In the past few years, the government has taken several initiatives to enable more students to access primary and higher education. The pandemic may be a setback, but the New Education Policy has brought various reforms and initiatives to benefit the Indian education system and the Indian students in the long term.
The Revised Assessment and Accreditation Framework is also a step towards a better education system. It aims to transform the Indian education system by making it ICT-enabled, transparent, scalable, and robust. The NAAC accreditation guidelines outline higher education institutions’ criteria to be eligible for their endorsement.
Here’s a look at what’s changed in the Revised Accreditation Framework (RAF) for NAAC assessment and accreditation –
- Reducing the dependency on qualitative peer judgment wherever possible and replacing it with quantitative evaluation based on actual data. The shift to quantitative assessment aims to improve objectivity and transparency in the NAAC accreditation process.
- Increased use of information and communication technology in the learning process to make the education system scalable and robust.
- Simplifying the assessment and accreditation process by reducing the number of questions, size of the reports, number of visit days, etc.
- Establishing benchmarks using NAAC indicators to improve the quality of education offered in India’s higher education institutions. Benchmarks have been created using international QA frameworks.
- Introducing system-generated scores (SGS) combined with online evaluation (70%) and peer judgment (30%)
- Only those institutions that fulfil the pre-qualifying criteria by scoring at least 30% of the system generated score will be eligible for a peer team visit.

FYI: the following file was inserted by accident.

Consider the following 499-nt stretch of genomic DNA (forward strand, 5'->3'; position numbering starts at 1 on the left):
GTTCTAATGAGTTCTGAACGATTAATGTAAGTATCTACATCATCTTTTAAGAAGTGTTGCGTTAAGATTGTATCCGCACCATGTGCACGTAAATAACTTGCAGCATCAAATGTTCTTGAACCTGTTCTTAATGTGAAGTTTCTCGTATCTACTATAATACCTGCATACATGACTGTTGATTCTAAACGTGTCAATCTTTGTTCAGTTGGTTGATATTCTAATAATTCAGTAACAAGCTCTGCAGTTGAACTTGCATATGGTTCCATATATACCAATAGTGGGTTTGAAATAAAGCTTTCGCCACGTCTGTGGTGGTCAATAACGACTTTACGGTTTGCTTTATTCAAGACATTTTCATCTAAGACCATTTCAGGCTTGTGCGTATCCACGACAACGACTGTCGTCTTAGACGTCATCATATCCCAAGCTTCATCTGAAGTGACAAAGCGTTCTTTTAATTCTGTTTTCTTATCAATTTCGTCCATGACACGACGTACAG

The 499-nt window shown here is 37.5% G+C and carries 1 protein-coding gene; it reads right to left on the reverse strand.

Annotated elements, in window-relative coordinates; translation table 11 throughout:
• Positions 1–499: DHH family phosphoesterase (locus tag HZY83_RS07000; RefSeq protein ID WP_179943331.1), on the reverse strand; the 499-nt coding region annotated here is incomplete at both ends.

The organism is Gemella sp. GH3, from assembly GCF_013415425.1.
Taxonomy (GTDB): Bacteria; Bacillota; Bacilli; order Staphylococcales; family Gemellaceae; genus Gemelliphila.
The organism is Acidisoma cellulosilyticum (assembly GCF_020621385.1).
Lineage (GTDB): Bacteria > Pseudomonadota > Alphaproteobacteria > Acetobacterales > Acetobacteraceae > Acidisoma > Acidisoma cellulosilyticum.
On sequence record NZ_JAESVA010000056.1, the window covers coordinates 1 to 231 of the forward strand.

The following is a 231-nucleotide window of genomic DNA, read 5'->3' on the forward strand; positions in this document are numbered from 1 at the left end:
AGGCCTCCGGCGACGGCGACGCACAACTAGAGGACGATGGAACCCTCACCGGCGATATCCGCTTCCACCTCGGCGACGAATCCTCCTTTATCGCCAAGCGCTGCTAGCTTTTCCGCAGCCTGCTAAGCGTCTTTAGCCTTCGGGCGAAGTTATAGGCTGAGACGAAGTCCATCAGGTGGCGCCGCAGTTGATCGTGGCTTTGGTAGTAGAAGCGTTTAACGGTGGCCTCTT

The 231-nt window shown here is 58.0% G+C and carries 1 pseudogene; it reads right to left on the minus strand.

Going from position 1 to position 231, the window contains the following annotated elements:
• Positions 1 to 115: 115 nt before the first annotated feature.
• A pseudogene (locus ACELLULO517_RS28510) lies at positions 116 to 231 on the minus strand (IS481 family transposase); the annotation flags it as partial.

- Introduced third-party validation of the data presented in an institution’s application.
- Providing the appropriate differences in metrics, weights, and benchmarks to universities, autonomous colleges, and affiliated/constituent colleges.
- Revising various metrics to help improve the participation of students and alumna in the assessment process.
Understanding the Process of NAAC Accreditation –
The accreditation process is now three-tiered. Leveraging ICT has enabled NAAC to create a process that includes the Student Satisfaction Survey and Data Verification and Validation for added value.
- Institutional Information for Quality Assessment (IIQA) and Self Study Report (SSR) – The Institutional information for quality assessment (IIQA) and the self-study report (SSR) represent the intent of the HEI to apply for assessment and accreditation.
- Data Validation and Verification (DVV) and Pre-qualifier Score – At this stage, the submitted information is analysed and subjected to an online assessment. Institutions scoring lower than 30% on the quantitative metrics will qualify for onsite peer review or assessment.
- Preparation for Student Satisfaction Survey (SSS) – The next step is to prepare for the student satisfaction survey and obtain the response from at least 10% of the enrolled students in the institution.
- Onsite Assessment / Peer Review by Visiting Teams – The peer review is focused on the qualitative aspect of the assessment. An institution needs a minimum of 30% score to qualify for accreditation approval. A team of peer reviewers nominated by NAAC conducted the evaluation in this step.
Higher education institutions should get all the documentation and preparation right to complete the accreditation process. It is best to partner with an expert who can offer the proper guidance in this process. CollPoll can help your higher education institution get the NAAC accreditation with a good score.
The NAAC RAF is an essential step in laying the foundation of India’s robust higher education system. It will help colleges gear up for the more significant changes in the NEP 2020, including the multi-disciplinary undergraduate and postgraduate programs.